Tobacco Giant Philip Morris Could Phase Out Traditional Cigarettes

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Tobacco giant Philip Morris may eventually phase out selling conventional cigarettes, and a new cigarette alternative, recently launched in the UK, could play a role in the transition, according to the company’s CEO.

The cigarette, called iQOS, heats the tobacco instead of burning it. As a result, Philip Morris claims that the new cigarette gives smokers the same amount of nicotine hit, but 90 percent less toxins than traditional cigarette smoke.

iqosThe tobacco giant says that trials found iQOS had the same impact as quitting smoking. The trials have not yet been externally verified. However, the firm is not pushing those findings, and instead is only saying that the new product is less harmful than conventional cigarettes.

Andre Calantzopoulos, Philip Morris International’s chief executive, told BBC’s Today program he knows that his company’s products are harmful to their consumers and hopes to “find and commercialize” less harmful products.

“There will come a moment in time where I would say we have sufficient adoption of these alternative products…and sufficient awareness to start envisaging together with government a phaseout period for cigarettes,” Calantzopoulos told the BBC.

After decades of research and nearly $3 billion of investment, Philip Morris hopes that iQOS is a big step forward to a future without harmful cigarette smoke.

Credit: Nikita2706, Marlboro4wiki2, CC BY-SA 3.0
Credit: Nikita2706, Marlboro4wiki2, CC BY-SA 3.0

“We certainly see a future where Philip Morris no longer will be selling cigarettes in the market,” Martin Inkster, managing director of Philip Morris UK and Ireland, told Reuters.

Inkster explained that the phase out would take many years and would require help from different governments and regulators. Currently, Philip Morris produces more than 870 billion cigarettes each year internationally.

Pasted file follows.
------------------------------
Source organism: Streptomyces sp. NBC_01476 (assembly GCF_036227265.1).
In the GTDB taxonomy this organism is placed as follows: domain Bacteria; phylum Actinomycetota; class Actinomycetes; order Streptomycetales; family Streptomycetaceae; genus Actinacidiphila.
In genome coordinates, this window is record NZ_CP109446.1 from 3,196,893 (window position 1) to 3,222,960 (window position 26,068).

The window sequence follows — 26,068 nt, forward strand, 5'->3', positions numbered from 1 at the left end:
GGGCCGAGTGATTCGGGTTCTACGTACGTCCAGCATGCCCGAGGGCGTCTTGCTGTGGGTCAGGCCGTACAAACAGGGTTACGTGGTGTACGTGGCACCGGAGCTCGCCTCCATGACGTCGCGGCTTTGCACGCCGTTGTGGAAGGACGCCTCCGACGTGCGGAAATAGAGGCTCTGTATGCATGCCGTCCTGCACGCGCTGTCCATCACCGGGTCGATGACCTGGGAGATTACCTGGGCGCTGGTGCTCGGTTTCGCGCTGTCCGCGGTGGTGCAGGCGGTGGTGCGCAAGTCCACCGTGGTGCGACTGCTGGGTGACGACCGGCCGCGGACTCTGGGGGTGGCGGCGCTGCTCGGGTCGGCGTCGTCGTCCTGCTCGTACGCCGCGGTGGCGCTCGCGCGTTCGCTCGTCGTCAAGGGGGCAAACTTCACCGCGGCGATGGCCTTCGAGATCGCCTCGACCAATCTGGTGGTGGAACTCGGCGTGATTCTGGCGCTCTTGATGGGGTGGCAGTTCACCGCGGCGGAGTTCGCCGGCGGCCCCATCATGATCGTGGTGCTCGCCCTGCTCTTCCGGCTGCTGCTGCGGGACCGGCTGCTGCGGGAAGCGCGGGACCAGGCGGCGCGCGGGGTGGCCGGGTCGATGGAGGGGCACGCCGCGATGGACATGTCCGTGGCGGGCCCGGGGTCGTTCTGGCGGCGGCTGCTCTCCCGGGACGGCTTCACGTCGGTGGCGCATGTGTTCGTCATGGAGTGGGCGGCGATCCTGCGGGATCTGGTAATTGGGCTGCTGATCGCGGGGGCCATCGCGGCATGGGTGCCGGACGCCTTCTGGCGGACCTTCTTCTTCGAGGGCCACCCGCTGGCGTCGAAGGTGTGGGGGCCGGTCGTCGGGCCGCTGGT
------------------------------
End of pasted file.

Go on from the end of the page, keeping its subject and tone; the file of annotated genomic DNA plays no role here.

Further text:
iQOS is already on sale in over a dozen markets including Japan, Switzerland and Italy. But its biggest test will be in the UK, since its e-cigarette market is more developed than the other test markets.

E-cigarettes, unlike iQOS, use an electronic system to deliver nicotine through a water vapor.

Calantzopoulos is confident that iQOS is a more viable alternative to e-cigs, which have not been very effect at converting traditional smokers. Only 20 percent of smokers change to e-cigs. Although, trials in Japan found that 70 percent of smokers stick with the substitute once they’ve tried it.

Anti-smoking campaigners still stress the importance of regulating and testing tobaccos products like iQOS. Deborah Arnott, chief executive of Action on Smoking and Health (Ash), stressed to BBC’s Today that Philip Morris is still a tobacco company that makes most of their profit from selling cigarettes.

“If smokers switch to electronic cigarettes or other products that can be shown to cut the risks to their health, this could lead to a big improvement in public health,” Arnott told the BBC. “But we need independent evidence to support any claims made by the tobacco industry. We still need to be very cautious about what the industry’s up to.”

Danielle Tarasiuk

Danielle Tarasiuk is a multimedia journalist based in Los Angeles. Her work has been published on AllDay.com, Yahoo! Sports, KCET, and NPR-affiliate stations KPCC and KCRW. She’s a proud Sarah Lawrence College and USC Annenberg alumn.